Penny stocks, also known as cent stocks in some countries, are common shares of small public companies that trade at low prices per share.
A Penny stock is a stock that trades at a low market capitalization and is outside the major market exchanges. These stocks have a lot of risk involved because they have little disclosure, limited following, large bid-ask spreads, small capitalization, and lack of liquidity. Despite all this, there is no single definition of penny stock. Some people might say that it trades for under $5, whereas others might consider stock trading off of the market exchanges as penny stock. Sometimes, people classify low-priced, small cap stocks as penny stocks.
How to Purchase Penny Stocks
You can purchase a penny stock with the help of a normal stockbroker even if it is not listed on the major market exchange. The payoff of penny stocks involves a lot of risk, which is why a lot of people question why they should invest in it. The answer to this is volatility. Penny stocks are extremely volatile and can change its worth within a few weeks. This is extremely risky but your profit will multiply if you find the right stock.
Risk of Investment
There is high risk involved when it comes to investing in penny stocks. The reason why the risk of investment with penny stocks is high is because of poor reporting standards and low liquidity. Liquidity is a big concern for investors in the lending market. Since penny stocks don’t have much exposure, low trade volume can have a huge effect on the share price of the stock.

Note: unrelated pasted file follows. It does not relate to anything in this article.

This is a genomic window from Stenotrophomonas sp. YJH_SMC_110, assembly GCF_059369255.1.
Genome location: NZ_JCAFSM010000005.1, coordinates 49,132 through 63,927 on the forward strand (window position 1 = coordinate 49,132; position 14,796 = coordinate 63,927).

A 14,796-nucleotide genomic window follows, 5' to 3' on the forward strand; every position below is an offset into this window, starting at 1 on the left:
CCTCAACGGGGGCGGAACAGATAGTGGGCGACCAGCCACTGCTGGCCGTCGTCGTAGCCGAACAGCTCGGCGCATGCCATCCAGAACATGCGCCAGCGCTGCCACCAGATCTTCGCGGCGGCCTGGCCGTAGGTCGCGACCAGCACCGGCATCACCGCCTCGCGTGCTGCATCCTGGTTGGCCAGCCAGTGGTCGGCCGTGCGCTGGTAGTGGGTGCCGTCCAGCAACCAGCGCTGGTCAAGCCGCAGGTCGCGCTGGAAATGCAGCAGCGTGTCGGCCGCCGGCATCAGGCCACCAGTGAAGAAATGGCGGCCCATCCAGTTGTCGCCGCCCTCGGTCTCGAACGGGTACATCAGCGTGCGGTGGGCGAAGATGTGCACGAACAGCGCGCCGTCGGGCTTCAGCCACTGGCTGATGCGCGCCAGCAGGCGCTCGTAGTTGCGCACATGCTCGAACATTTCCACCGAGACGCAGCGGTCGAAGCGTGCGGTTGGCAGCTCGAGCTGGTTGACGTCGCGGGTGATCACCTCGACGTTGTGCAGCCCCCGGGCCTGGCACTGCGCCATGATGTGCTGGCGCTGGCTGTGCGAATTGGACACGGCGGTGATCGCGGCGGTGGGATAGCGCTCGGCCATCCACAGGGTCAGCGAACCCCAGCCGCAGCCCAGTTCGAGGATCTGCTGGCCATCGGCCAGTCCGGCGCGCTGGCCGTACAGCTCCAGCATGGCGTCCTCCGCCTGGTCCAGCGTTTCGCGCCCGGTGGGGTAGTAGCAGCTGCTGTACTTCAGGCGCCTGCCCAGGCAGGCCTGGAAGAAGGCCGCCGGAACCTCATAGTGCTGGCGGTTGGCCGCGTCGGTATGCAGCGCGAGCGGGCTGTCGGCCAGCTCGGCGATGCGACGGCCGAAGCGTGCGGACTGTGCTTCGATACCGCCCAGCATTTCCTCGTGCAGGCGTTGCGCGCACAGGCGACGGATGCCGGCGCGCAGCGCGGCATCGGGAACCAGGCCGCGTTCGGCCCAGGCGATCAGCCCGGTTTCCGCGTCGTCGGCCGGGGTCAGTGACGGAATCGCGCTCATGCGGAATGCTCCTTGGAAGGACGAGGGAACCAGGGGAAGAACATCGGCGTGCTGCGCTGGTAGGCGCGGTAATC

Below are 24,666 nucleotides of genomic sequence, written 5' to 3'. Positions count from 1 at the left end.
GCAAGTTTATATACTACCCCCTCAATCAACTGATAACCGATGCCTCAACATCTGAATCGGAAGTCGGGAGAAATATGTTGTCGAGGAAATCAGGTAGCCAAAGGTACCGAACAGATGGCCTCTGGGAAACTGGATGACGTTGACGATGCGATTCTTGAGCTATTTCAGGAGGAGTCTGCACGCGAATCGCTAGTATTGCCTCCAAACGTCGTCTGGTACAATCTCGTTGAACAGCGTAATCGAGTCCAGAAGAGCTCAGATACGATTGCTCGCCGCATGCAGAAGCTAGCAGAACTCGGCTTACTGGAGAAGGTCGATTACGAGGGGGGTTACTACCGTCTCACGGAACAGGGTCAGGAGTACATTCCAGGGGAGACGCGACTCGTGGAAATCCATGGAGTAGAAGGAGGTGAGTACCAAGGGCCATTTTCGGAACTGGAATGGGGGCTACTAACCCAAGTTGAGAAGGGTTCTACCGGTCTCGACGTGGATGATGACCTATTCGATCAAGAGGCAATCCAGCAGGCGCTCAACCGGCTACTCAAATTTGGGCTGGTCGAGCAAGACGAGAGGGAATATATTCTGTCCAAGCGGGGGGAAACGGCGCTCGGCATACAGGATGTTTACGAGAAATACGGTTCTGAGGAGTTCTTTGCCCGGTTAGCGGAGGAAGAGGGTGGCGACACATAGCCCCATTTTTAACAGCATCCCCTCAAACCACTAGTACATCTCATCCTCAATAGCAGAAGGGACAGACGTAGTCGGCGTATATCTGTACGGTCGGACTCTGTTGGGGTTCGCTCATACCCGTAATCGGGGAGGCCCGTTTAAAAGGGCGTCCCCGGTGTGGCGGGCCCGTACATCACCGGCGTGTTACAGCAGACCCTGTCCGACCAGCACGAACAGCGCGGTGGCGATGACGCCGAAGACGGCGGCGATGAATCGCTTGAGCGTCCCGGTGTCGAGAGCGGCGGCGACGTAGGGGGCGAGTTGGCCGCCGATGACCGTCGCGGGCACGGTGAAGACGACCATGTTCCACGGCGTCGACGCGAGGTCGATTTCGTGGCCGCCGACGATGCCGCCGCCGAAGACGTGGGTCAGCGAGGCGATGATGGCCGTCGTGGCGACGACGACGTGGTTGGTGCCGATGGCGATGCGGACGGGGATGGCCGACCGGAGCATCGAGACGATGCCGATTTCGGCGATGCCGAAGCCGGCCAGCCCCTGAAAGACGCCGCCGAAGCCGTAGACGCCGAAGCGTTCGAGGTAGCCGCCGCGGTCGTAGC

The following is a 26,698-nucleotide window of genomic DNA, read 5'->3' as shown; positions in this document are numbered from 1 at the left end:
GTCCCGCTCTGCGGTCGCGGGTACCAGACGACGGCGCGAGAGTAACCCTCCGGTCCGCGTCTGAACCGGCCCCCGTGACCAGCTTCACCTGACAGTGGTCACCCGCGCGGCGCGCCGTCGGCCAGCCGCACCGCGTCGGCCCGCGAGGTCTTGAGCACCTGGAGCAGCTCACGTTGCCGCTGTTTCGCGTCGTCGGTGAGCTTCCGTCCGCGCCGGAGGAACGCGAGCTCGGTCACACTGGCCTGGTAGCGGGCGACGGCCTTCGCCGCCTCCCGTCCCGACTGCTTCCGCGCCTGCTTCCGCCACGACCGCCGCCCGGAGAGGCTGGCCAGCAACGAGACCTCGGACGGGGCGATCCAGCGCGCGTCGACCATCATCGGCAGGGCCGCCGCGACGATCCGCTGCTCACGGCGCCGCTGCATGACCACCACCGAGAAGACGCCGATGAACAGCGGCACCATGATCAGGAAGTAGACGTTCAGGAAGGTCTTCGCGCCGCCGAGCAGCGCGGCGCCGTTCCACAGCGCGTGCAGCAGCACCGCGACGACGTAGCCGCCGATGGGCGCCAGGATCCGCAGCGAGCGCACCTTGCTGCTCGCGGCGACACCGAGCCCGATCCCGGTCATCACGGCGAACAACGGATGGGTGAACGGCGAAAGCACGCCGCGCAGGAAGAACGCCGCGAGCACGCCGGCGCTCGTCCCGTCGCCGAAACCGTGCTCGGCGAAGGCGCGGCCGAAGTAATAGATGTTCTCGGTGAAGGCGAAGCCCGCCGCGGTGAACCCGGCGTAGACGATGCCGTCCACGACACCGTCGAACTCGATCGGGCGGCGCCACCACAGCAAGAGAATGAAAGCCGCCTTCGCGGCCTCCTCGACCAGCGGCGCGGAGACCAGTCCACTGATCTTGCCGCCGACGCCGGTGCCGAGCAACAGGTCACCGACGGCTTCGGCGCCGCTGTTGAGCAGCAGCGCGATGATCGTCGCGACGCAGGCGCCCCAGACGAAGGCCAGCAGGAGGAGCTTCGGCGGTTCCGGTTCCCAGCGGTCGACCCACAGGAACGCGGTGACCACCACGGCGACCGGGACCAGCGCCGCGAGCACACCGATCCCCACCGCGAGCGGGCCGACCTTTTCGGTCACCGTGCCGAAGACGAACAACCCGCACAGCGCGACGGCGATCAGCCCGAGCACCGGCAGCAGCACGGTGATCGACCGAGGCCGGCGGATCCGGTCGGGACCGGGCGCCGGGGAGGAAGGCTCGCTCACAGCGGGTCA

It’s not easy to trade penny stocks, so if you own them once, you may have difficulty in reselling them, and you will also have difficulty in accurately pricing the stocks, which may mean that you will end up with stocks that are of no worth to you. Another concern is lack of reporting standards because companies submit their filings to the SEC, which gives scammers an upper hand. In order to overcome this problem, if a broker sells you a penny stock, they are supposed to give you a document that outlines all the risks of owning such stocks.
- The survival and success of Canadian penny stock IPOs – link.springer.com [PDF]
- A comparison of penny stock initial public offerings and reverse mergers as alternative mechanisms to going public – papers.ssrn.com [PDF]
- Impact of the Penny Stock Reform Act of 1990 on the initial public offering market – www.journals.uchicago.edu [PDF]
- The Survival and Success of Canadian Penny Stock IPOs – papers.ssrn.com [PDF]
- The effect of stock spam on financial markets – papers.ssrn.com [PDF]
- The impact of stock spams on volatility – www.tandfonline.com [PDF]